May 21, 2019

Patience and Persistence.

Spring is an exciting time of year for any outdoor enthusiast. Whether you are chasing walleye in the river systems, jigging panfish on your local lake, or trying to ground and pound a Wisconsin long beard; it is an exciting time of year for sure. For myself, the past couple of months have been nothing but exciting. Along the way though, I have learned the importance of patience and persistence.

This spring I was blessed to draw a 2019 Season One Turkey tag. I had permission for a few different properties and had my eye on a couple mature birds. My season came, and with it, much excitement and anticipation for those bellowing gobbles and close encounters. After sitting opening morning without much action I decided to go mobile on nearby public land with my good friend Rich. After locating a good bird and pushing it into some tall grass, I began my stalk to close the distance. After getting too close for comfort, this particular turkey got up not exactly where I was expecting and I missed……My next sit was two mornings later on the Friday of season one. Winds were gusting up to 20 mph and hearing any morning gobbles was next to impossible. After sitting for a couple hours waiting to see if anything may wonder into my set or be close enough to hear one or two of my calls, I was greeted by a mature tom who had snuck to 60 yards behind me. This gobbler had made absolutely no noise and I had no idea he was there. After getting turned around and repositioned I had my bead on him. I watched him slowly closing the distance. He was at about 40 yards when I decided to take my shot…….missed again. Looking back, I made a huge mistake on this bird. I was not patient and rushed the shot. The bird was coming to my set and I made a crucial mistake by not waiting and allowing my setup to work for me.

Fast forward to the next morning, Saturday of season one. After having no success during the morning sit, I once again went mobile on some public land with my friend Rich. We stopped at a few spots and tried to locate birds with no luck. It took us until our third stop before we located a potential long beard. As we started heading to where we wanted to set up we heard a gobble and realized this particular bird was already close and we had little to no time to get set and ready. Long story short, there were two nice birds that made their way to 25 yards, and I had a “now or never” type situation when the bigger of the two toms got skittish and……I missed again. At this point my patience was running low, my confidence was anything but high and my disbelief for having just missed my 3rdbird in four days was unmeasurable.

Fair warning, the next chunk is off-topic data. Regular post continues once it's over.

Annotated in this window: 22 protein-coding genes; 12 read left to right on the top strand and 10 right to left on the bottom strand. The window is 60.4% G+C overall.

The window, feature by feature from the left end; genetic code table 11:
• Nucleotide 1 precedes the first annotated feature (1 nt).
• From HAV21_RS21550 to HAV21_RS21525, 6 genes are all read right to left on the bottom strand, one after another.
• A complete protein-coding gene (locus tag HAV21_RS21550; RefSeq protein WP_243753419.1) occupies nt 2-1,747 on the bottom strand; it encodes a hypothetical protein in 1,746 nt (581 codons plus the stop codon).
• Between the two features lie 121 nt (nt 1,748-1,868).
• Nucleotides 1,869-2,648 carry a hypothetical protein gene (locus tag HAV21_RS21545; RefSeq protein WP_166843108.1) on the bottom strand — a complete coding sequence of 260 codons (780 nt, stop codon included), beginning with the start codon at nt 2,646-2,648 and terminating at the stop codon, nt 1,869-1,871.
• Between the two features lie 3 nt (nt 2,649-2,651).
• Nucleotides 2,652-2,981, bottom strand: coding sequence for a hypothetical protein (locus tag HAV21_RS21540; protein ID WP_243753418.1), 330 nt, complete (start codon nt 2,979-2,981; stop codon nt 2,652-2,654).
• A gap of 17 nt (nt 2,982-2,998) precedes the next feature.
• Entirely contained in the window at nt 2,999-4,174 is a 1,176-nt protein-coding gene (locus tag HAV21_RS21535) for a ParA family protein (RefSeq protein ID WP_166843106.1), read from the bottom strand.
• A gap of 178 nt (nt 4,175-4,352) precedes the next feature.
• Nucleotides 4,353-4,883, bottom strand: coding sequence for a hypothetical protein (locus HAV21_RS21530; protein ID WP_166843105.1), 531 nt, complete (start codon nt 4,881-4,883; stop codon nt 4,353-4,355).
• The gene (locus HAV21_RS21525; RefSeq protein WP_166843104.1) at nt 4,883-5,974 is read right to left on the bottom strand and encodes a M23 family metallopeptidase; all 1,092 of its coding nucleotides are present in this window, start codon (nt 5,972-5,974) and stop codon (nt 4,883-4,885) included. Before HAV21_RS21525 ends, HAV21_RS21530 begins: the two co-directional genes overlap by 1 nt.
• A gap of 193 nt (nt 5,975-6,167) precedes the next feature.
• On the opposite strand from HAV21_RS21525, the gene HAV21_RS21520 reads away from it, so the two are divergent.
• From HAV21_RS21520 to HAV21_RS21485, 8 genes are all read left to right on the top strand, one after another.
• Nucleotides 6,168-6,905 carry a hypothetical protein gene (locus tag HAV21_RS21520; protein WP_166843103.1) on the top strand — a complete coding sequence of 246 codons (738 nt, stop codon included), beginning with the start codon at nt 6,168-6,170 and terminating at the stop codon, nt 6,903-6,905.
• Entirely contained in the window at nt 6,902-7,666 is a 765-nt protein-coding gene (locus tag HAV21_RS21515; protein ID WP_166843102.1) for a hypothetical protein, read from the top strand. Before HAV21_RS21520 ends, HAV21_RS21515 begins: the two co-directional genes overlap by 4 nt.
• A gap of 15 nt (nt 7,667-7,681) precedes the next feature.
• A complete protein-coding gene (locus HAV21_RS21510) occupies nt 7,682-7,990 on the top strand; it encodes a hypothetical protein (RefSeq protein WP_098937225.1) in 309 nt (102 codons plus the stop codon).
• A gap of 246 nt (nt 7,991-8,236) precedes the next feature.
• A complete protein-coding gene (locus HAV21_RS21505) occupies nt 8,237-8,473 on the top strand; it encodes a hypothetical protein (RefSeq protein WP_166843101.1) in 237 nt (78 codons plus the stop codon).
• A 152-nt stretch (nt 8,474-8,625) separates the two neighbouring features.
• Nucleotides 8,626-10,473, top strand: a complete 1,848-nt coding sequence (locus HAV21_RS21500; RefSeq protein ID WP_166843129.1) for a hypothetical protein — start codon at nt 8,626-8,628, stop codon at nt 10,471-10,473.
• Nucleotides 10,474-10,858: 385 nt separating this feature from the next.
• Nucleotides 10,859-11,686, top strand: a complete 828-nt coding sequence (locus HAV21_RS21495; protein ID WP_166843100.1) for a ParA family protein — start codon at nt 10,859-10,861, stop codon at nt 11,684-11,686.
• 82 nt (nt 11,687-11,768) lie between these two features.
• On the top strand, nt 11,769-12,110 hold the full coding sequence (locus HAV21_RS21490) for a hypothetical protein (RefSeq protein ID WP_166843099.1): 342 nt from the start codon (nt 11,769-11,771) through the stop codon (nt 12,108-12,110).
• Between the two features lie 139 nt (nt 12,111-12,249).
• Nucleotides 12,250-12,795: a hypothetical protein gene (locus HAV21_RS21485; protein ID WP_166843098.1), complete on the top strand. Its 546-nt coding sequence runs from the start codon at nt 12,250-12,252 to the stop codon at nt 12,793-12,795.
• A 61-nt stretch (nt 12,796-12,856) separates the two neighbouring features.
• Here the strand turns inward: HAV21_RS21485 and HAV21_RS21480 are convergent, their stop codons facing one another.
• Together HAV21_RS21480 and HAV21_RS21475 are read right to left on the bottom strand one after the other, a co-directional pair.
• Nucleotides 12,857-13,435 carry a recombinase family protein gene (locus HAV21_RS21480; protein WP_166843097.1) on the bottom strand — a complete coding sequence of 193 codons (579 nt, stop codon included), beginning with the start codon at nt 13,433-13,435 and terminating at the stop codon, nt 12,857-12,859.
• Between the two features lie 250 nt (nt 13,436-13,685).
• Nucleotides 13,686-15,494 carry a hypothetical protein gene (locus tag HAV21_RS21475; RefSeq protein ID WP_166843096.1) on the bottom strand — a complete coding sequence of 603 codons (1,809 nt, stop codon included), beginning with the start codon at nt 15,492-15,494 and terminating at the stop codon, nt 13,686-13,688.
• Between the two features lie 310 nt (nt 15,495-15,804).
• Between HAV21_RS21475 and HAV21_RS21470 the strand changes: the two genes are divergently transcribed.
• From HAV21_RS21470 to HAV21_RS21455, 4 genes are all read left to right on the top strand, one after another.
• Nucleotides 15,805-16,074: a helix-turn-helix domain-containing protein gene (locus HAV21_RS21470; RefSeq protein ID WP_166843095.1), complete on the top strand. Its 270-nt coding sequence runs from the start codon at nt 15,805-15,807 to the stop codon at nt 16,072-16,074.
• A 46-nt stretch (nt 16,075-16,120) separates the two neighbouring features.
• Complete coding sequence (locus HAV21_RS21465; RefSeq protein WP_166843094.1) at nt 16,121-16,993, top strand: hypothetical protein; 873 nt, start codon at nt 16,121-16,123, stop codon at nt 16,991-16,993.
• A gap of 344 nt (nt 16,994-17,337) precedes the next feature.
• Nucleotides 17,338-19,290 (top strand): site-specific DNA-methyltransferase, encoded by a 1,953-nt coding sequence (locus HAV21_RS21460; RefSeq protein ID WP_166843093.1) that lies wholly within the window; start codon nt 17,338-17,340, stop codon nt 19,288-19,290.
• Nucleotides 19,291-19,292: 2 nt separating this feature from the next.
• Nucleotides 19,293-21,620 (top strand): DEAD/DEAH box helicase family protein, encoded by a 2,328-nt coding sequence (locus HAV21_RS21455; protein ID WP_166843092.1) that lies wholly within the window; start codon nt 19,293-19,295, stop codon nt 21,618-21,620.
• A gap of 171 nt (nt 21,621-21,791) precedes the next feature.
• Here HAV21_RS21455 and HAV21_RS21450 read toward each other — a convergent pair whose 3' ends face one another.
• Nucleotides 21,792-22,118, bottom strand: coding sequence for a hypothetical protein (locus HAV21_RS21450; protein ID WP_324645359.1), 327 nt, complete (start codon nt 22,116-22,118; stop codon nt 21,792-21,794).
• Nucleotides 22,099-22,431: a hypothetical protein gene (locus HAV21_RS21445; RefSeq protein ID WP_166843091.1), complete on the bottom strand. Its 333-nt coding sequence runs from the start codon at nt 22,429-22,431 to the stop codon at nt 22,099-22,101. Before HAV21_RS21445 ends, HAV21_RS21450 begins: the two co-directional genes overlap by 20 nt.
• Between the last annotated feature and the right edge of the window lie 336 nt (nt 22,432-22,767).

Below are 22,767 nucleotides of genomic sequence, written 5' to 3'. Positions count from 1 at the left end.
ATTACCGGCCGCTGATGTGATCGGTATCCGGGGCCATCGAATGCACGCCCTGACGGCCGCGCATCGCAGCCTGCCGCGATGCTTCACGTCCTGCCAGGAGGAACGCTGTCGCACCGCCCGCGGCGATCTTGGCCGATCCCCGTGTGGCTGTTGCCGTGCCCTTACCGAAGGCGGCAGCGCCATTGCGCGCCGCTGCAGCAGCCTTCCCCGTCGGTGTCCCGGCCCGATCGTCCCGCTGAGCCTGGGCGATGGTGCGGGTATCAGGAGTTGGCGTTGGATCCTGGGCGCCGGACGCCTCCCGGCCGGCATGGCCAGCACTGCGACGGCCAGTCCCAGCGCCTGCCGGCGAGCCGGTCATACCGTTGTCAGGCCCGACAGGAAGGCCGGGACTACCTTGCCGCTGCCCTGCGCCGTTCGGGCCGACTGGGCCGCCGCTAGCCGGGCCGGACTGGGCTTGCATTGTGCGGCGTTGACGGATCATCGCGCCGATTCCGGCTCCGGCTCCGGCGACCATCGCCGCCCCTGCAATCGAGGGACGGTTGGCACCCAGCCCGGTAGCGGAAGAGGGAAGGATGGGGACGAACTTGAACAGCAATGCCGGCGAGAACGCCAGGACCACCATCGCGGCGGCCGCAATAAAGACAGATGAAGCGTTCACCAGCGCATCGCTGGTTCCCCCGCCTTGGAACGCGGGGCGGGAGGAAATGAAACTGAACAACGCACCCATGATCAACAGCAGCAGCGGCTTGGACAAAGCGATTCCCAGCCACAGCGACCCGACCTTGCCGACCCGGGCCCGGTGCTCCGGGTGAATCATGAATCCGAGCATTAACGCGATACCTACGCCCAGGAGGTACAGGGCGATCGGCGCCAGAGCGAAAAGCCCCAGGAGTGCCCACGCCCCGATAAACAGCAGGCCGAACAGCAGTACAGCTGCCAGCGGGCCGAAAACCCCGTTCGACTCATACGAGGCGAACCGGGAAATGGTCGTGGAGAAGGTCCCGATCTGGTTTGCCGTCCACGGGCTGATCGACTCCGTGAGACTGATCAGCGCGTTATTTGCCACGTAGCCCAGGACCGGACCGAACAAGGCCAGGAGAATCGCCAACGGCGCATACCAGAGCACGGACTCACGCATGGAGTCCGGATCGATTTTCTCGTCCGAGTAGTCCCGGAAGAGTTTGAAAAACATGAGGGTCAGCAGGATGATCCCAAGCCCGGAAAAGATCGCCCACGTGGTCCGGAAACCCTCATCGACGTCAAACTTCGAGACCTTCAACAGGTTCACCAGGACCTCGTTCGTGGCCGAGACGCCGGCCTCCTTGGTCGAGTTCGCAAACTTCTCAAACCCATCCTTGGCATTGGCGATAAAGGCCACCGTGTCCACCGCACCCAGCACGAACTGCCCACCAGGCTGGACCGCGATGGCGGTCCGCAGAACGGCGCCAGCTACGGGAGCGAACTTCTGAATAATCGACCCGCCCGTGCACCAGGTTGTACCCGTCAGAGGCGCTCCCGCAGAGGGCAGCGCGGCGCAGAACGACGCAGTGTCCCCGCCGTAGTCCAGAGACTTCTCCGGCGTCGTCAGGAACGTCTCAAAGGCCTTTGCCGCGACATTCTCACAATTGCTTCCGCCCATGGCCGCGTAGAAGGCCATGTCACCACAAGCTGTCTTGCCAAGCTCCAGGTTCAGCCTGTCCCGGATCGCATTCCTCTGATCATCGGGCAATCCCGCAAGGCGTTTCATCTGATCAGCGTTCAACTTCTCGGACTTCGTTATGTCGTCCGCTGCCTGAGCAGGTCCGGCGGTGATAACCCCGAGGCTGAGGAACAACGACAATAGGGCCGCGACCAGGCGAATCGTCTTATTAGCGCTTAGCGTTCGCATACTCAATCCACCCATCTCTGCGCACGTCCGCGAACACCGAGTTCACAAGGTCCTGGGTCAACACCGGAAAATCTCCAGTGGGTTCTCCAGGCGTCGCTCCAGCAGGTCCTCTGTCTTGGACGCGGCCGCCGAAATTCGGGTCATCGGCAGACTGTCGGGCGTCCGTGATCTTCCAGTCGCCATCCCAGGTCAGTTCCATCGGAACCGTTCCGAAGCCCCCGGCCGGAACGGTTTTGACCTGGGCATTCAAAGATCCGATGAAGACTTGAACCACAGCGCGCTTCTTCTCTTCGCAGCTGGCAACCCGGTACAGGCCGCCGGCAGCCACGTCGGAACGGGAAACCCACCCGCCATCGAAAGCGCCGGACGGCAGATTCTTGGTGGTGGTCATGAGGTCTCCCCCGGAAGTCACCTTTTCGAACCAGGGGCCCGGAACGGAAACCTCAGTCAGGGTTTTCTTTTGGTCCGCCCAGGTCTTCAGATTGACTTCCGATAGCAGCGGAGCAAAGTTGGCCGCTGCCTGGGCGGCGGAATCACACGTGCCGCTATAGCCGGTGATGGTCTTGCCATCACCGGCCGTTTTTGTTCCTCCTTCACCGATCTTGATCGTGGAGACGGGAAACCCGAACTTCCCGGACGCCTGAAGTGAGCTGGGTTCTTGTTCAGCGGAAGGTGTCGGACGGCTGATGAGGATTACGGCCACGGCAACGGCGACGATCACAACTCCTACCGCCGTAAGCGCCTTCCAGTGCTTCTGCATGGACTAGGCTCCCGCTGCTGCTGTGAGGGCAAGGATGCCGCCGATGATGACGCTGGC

Persistence was the word for the success to this hunt. Rich, knowing this piece of public land well told me we could probably go to the back side of this particular ridge and possibly call these exact birds back into shooting range. This was exactly what we did. We discussed where we probably had to get to and where we thought the birds/bird would come from. After a few adjustments and moves we had a gobbler coming right to us up the ridge. At 30 yards we were blessed with a full strutted fanned out tom, and at 25 yards my tag was punched! I look back and still cannot believe I missed three other birds, but remember that no matter how hard you may prepare everything happens for a reason.

Fast forward a couple weeks to opening weekend of fishing for the state of Wisconsin. I had all my gear prepared, the boat was ready to go, the weather forecast looked promising and I was on the water by 5:00 a.m. I could not have asked for a better start to a Saturday morning. Move the clock to about 1 p.m. that day and I had yet to boat my first fish…. My dad and brother in-law, who were both in the boat with me, had caught, landed, and released multiple fish that morning. I had missed a couple and had a couple up to the boat but had not officially landed a fish for the first eight hours of the day. As I was sitting there eating my lunch and thinking, I realized the only thing I could control was getting back out there and throwing some more casts. The afternoon was more favorable. I FINALLY landed my first fish shortly after lunch and the rest was history. All afternoon was filled with steady, not great, but steady action. I was able to land a few decent fish and after 14 hours of fishing I was able to leave the lake with a smile and some memories.

Behind both of these stories, my turkey season and opening day of fishing, lies one truth; patience and persistence pays off.